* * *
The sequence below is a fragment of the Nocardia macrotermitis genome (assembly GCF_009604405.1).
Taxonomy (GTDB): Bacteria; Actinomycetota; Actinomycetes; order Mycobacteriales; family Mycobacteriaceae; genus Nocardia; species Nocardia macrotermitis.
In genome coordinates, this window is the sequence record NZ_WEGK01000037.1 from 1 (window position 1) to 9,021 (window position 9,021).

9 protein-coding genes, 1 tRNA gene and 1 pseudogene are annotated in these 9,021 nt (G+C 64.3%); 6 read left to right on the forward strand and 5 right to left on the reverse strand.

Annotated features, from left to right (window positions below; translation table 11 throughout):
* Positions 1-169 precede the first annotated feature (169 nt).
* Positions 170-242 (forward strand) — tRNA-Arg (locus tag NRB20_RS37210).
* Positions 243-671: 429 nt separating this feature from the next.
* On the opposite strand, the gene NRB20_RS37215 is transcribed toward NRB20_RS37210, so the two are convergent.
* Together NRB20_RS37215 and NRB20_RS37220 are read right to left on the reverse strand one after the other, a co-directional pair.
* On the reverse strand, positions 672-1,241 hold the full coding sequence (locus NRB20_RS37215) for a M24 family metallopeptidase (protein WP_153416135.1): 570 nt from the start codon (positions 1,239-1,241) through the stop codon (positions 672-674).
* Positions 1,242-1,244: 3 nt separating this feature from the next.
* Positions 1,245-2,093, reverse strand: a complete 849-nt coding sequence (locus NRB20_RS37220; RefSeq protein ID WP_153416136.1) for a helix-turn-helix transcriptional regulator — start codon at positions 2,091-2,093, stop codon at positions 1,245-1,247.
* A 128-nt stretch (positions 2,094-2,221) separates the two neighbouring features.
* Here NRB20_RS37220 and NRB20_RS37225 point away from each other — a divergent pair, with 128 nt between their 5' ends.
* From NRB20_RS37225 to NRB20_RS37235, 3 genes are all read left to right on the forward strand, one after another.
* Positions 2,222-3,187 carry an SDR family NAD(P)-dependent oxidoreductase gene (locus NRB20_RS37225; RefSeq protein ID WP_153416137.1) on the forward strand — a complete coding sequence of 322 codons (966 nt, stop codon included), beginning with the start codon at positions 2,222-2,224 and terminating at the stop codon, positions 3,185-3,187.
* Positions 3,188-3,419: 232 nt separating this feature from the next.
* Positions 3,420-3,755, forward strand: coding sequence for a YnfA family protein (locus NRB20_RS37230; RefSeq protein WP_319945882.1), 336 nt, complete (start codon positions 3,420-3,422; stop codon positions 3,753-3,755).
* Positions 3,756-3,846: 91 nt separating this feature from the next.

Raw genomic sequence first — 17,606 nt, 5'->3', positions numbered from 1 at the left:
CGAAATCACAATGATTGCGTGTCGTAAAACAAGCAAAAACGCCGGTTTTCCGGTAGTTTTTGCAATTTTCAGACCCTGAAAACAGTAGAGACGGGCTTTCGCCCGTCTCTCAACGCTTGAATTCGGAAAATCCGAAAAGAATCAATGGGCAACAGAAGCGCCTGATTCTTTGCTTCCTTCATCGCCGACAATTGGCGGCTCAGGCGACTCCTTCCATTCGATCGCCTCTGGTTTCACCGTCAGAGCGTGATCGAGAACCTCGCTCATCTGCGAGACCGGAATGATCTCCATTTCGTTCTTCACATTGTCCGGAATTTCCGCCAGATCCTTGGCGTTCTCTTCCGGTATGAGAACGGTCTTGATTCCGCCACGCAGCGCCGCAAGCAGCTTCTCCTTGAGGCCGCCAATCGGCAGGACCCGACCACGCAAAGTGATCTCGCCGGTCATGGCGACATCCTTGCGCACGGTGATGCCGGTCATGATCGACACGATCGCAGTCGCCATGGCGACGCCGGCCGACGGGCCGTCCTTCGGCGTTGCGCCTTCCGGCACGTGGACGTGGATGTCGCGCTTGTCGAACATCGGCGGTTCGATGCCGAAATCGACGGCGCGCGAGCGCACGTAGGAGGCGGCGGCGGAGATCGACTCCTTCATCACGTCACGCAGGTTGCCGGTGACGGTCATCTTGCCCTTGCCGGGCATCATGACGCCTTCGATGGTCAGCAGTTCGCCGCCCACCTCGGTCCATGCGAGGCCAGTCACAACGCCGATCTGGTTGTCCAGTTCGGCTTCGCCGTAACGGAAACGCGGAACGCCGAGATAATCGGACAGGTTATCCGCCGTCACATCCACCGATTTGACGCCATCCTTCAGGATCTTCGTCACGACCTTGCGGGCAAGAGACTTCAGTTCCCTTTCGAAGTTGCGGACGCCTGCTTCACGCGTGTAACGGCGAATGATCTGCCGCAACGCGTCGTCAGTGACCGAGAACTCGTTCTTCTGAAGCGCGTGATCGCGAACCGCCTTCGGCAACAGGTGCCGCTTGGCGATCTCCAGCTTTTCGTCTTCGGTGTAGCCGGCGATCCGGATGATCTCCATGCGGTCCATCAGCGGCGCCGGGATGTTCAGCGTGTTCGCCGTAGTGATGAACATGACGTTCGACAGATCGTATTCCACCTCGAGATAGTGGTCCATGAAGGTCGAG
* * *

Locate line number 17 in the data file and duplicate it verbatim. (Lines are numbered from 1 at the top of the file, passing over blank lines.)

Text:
* Positions 2,222-3,187 carry an SDR family NAD(P)-dependent oxidoreductase gene (locus NRB20_RS37225; RefSeq protein ID WP_153416137.1) on the forward strand — a complete coding sequence of 322 codons (966 nt, stop codon included), beginning with the start codon at positions 2,222-2,224 and terminating at the stop codon, positions 3,185-3,187.